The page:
By May Boeve, 350 Action executive director

Next week the U.S. midterm elections are happening. This is a hugely important moment in the fight for climate justice. Inexplicably, most pundits are still ignoring the importance of climate change as a policy and economic issue. Voters, however, are not. 

It is deeply ironic, and disturbing, that the Republicans are campaigning on the state of the economy while ignoring the devastating economic cost of climate disasters. In 2022 alone, damage from climate disasters, including September’s Hurricanes Fiona and Ian, have exceeded $100 billion in damages. Meanwhile, wildfires have left some areas of the West Coast with some of the worst air quality in the world.

At 350 Action, we’re reminding voters of the bigger picture: we have three years to right the ship to avoid a point of no return on climate. If Republicans take control of the House and other key gubernatorial and state house positions, we’re looking at a point of no return. 

Just two months ago, Congress passed the largest piece of climate legislation in U.S. history – and not a single Republican voted for it. The IRA has $369 billion slated for investment in the energy transition. It offers tax incentives for cities and states to invest in renewable energy, consumer tax credits for electric vehicles, and other benefits for homeowners to switch from fossil gas to electric heating. 

The outcome of the midterm elections will greatly impact our ability to ensure that the IRA  is properly  implemented. This is why we need climate leaders in every level of office from the U.S. Senate and House, to the Governor’s office, to state level government. Implementation is about organizing, power building, and community control of the benefits. We have the opportunity to center climate justice and ensure this is driven by impacted communities, as they build economic, electoral, and political power.

For example, the IRA requires States to opt-in to obtain its benefits. If they don’t  they cannot access the financial support on offer. Without leaders who are serious about climate action at the state level, there is significant risk that the benefits offered by the IRA will be lost, further stifling our much needed just transition to a renewable energy economy. 

More than half of voters say climate change is one of the most important issues in their voting considerations. As Republicans work to wrest control of the House and Senate from Democrats, the results are divided along party lines. Among adults, roughly 8 in 10 Democrats (79 percent) say climate change is at least very important in their vote, compared with 46 percent of independents and 27 percent of Republicans. Climate-focused voters could be the key in many races around the country.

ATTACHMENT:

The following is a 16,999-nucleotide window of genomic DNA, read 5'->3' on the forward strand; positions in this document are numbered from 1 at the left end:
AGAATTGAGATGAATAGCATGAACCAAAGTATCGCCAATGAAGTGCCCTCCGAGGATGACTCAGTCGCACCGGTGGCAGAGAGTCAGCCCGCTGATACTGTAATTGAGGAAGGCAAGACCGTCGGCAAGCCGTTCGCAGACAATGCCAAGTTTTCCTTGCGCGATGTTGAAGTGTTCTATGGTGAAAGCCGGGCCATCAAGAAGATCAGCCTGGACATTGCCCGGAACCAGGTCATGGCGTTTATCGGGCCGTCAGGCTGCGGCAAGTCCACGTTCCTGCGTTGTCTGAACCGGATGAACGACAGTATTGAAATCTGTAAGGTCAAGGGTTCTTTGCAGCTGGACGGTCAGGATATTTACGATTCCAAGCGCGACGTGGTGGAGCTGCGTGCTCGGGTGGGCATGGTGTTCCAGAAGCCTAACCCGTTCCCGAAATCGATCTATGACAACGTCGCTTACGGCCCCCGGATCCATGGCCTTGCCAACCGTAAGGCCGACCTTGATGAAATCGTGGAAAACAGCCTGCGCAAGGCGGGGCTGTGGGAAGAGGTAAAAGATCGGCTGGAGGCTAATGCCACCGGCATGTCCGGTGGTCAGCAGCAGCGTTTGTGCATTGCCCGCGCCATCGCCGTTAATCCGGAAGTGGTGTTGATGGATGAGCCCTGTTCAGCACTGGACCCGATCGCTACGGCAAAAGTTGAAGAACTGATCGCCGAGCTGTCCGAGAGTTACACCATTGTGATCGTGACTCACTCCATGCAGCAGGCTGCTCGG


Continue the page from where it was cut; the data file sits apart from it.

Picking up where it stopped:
We’re talking to thousands of voters in targeted races, any one of which could come down to a handful of votes. Some examples of important races include Senate seats like those of Raphael Warnock (D-GA), Mandela Barnes (D-WI), and John Fetterman (D-PA) who will be essential to ensure a just transition away from fossil fuels to renewables. At the State level, re-electing Tony Evers as Wisconsin’s governor will be critical to the state’s long term efforts to transition to a renewable economy and maximize benefits from the IRA. In New Hampshire, down ballot races are key to the transitioning away from coal and gas. 

The midterm elections will also affect how the U.S. follows through on climate cooperation, real climate solutions, and adaptation. The midterms come during the first week of r the United Nations Climate Change Conference in Egypt (COP 27). President Biden is attending, and the U.S. will be leading negotiations of Loss & Damage reparations and meaningful plans needed to address climate impacts which cannot be avoided by adaptation and mitigation. As the clock ticks on climate disaster, there is not a second left to waste. 350 Action is prioritizing the midterms because our window for meaningful climate action and implementation is closing. Achieving social and economic transformation means we need to see elected officials at all levels committed to do everything it takes to protect people, our democracy, our planet, and to grow opportunity and justice for all. It’s important that on the national and state level we demonstrate what is possible when we transition to renewables including hundreds of thousands of jobs created to build clean and efficient infrastructure. This is a critical moment to ensure the rights and wellbeing of our communities to a brighter future.